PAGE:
|This spa cloth took me about 6 hours, like the kitchen dish cloths|
Over the summer, I've been perusing sites, checking books at the library, making up my list (and checking it twice) and generally being in the thought process part of planning for Christmas gifts.
Today I wanted to show you some of the inspirations for my gifts-to-make list (and keeping fingers and toes crossed that no one on my list will figure out who is getting what).
The spa cloths. Yesterday, I was asked if a spa cloth was the same as a washcloth. Yes! But doesn't "spa cloth" sound so much more, um, gift-like? So, if anyone on my list receives a washcloth from me, it's not that I think you need bathing, but more along the lines of pampering. Also, as either a knitted or crocheted cloth, it has more texture than a terry cloth, better for exfoliating and invigorating the skin.
The tabs on my lap top are filled with pages that have images of what has inspired me. Here's the spa cloth inspiration:
Looks really, really lovely, right? 4 spa cloths and 3 bars of
So, here's one of my finished spa cloths (and they're not all ecru, I bought some colored yarn, too):
I knit the cloth following these directions: from ravelry.com, the pattern by Anne Mancine. It's a waffle knit pattern.
I used a worsted weight cotton yarn (sugar n cream by Lily), in Ecru, on size 7 needles. I amended the pattern for worsted weight, size 7 needles to casting on 41 stitches, and after knitting rows 1-4, repeating that pattern for 13 repeats -- total of 14 sets of the 4 rows of the body of the pattern. The finished size is 10 inches by 10 inches. (I first knitted this following the creators directions for casting on 44 stitches. It was looking too wide/big for a knitted spa cloth, hence my sightly smaller version.)
Other than that, the pattern knitted up perfectly. I measured after 13 repeats, and it was perfectly-sized for finishing off with the repeat of rows 1 & 2, then seed stitch edging.
Although there are more rows and stitches to knit than the dish cloth, it knits slightly faster, due to a couple rows in the pattern being quick to knit (almost all K or all P for a row).
Aside from being slightly larger than a dish cloth, it's also slightly stretchier, which I think is more appropriate for a bath/spa cloth.
The cost of one spa cloth is under a dollar, with yarn bought on sale, using slightly less than 2 ounces of yarn.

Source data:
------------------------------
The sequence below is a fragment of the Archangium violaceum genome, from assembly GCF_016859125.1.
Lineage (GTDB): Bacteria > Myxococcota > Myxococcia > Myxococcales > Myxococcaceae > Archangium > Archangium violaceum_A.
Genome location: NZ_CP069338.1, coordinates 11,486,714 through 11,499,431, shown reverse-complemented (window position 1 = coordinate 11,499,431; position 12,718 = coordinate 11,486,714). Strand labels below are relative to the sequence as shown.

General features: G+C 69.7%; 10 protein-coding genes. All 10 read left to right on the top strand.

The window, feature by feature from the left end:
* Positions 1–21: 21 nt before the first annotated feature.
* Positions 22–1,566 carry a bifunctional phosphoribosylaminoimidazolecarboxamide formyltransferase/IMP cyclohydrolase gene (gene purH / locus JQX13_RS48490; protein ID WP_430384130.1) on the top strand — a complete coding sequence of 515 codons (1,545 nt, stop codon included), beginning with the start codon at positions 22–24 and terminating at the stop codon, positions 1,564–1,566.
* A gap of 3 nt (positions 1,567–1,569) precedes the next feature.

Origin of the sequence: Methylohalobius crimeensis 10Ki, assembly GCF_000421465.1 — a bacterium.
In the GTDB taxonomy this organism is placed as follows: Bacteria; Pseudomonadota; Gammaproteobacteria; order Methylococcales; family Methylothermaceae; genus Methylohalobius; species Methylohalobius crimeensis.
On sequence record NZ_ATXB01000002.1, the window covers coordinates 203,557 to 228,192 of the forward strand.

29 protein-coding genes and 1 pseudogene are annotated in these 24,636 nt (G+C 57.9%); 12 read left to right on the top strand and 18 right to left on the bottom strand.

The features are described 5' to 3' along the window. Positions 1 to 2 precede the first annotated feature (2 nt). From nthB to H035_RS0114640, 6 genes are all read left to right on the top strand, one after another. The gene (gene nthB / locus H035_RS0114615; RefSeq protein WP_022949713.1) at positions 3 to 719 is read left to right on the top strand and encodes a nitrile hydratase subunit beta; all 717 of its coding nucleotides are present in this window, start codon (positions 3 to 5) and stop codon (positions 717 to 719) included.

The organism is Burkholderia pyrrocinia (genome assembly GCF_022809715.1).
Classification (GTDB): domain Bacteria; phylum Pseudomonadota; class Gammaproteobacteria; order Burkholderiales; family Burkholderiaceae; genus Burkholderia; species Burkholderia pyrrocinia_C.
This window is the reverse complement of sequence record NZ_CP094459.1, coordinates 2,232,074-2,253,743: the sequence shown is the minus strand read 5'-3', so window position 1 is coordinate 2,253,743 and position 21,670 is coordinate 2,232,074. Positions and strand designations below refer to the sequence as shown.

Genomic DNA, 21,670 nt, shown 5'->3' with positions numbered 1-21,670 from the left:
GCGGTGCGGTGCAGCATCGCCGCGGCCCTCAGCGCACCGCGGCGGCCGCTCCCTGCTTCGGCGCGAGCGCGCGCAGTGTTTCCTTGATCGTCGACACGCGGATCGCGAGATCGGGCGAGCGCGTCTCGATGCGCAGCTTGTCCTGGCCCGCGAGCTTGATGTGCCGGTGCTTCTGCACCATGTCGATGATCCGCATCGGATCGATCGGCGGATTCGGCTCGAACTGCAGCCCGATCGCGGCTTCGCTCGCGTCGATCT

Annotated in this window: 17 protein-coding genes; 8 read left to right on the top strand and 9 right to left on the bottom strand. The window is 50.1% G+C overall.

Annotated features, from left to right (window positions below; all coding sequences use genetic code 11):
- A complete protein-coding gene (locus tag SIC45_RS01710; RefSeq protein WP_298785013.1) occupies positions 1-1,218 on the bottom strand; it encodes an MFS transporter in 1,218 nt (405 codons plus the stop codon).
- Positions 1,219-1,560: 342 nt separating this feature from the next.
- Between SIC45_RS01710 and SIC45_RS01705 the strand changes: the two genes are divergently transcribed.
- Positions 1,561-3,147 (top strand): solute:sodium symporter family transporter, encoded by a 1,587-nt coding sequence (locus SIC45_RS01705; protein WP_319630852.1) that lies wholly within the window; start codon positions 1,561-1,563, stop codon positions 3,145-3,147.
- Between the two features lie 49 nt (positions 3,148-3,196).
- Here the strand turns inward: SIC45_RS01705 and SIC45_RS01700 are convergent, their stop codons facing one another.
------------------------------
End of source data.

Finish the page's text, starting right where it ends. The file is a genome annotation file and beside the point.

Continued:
This soap looks like cold process soap. But I will do a melt and pour soap, something that looks like this:
Like I said, I will do a melt and pour soap base. I'll be making goat's milk, honey-almond-oat, skin-soothing bars. I'll use a goat's milk base, along with ground oats, camomile tea, sweet almond fragrance oil, vitamin E oil, and honey. I'll combine several different recipes to get the skin-soothing product that I'm after. Instead of buying a mold for the bars, I'll pour the melted soap into a cardboard box, lined with waxed paper. Then I'll cut the soap slab into bars. Melt and pour soap doesn't require the long curing phase that cold-process soap needs. So, I can take my time accumulating the ingredients.
Which brings me to this -- these gifts would not at all be frugal if I just tooled on down to the craft supply shop and paid full-price on every ingredient. I'm using coupons and sales to accumulate all of the ingredients, one by one. And that's why it's been so important for me to begin the Christmas planning so early. So, I can take my time accumulating the ingredients, as well as time for the actual crafting. I've got a 40% off coupon to Michael's right now, and will get the soap base this week. A 2-lb block of soap base will yield about 8 bars, if poured into a small-ish snack cracker box, then cut. (Looks like we'll have to eat a box of Dollar Tree snack crackers -- oh, the sacrifices!) I'll check out their fragrance oils at the same time. but if I can't get that at Michael's, I've found something on Amazon that is a good price.
I expect my hand-crafted soap to cost about $1 per bar
In addition to the spa cloths and soaps, I'm planning to make soothing bath soaks, whose finished product will look something like these:
I'll use the large-size, empty tea bags (available through Amazon, at about 6 cents per bag, bought in 100 pack), and fill with a rose petal, milk and colloidal oat blend. I've been drying and saving rose petals all summer. Colloidal oatmeal is simply oats ground to a fine powder -- I can do that in my spice grinder. And I'll use either powdered goat's milk (in the powdered milk section of the grocery store, or in bulk from a natural foods store) or ordinary cow's milk powder. By putting this into steeping bags, the tub doesn't get so messy (as opposed to a jar of tub tea/soak). The Amazon bags are biodegradable/compostable, as they are simply paper tea bags.
The cost per filled, individual bath soak bag should be around 30 to 40 cents, depending on extras that I decide to add, like rose fragrance oil, and if I splurge for the goats milk.
These are all small gifts, no liquids, and easily shipped. They make great girlfriend gifts, teacher's gifts, daughter/mom/sister gifts, stocking stuffers, as well as bridal shower favors. And I can make all of the items, fairly frugally.
In addition to these spa items, any one of them could be supplemented with a loofa or bath brush from Dollar Tree, hand-crafted bath bombs/truffles, or this nice crochet bath scrubber:
Anyways, this is my start on the spa collection for Christmas gifts this year.